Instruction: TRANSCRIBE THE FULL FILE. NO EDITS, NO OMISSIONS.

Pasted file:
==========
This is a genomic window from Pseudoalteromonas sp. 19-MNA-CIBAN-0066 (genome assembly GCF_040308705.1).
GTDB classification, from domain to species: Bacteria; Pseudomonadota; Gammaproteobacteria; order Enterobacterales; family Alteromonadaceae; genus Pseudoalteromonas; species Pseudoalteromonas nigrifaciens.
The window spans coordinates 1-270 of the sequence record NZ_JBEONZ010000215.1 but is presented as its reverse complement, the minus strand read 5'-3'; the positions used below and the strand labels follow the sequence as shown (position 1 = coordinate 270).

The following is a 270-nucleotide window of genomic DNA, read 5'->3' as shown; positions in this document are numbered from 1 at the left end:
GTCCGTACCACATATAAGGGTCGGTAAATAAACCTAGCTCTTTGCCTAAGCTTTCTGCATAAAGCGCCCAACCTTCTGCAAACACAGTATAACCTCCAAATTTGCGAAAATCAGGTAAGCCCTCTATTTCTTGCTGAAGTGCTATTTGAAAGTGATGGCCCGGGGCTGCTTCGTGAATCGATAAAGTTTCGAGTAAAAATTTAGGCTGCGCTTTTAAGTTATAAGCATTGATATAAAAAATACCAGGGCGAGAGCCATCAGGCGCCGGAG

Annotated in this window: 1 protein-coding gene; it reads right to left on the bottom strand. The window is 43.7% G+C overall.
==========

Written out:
This is a genomic window from Pseudoalteromonas sp. 19-MNA-CIBAN-0066 (genome assembly GCF_040308705.1).
GTDB classification, from domain to species: Bacteria; Pseudomonadota; Gammaproteobacteria; order Enterobacterales; family Alteromonadaceae; genus Pseudoalteromonas; species Pseudoalteromonas nigrifaciens.
The window spans coordinates 1-270 of the sequence record NZ_JBEONZ010000215.1 but is presented as its reverse complement, the minus strand read 5'-3'; the positions used below and the strand labels follow the sequence as shown (position 1 = coordinate 270).

The following is a 270-nucleotide window of genomic DNA, read 5'->3' as shown; positions in this document are numbered from 1 at the left end:
GTCCGTACCACATATAAGGGTCGGTAAATAAACCTAGCTCTTTGCCTAAGCTTTCTGCATAAAGCGCCCAACCTTCTGCAAACACAGTATAACCTCCAAATTTGCGAAAATCAGGTAAGCCCTCTATTTCTTGCTGAAGTGCTATTTGAAAGTGATGGCCCGGGGCTGCTTCGTGAATCGATAAAGTTTCGAGTAAAAATTTAGGCTGCGCTTTTAAGTTATAAGCATTGATATAAAAAATACCAGGGCGAGAGCCATCAGGCGCCGGAG

Annotated in this window: 1 protein-coding gene; it reads right to left on the bottom strand. The window is 43.7% G+C overall.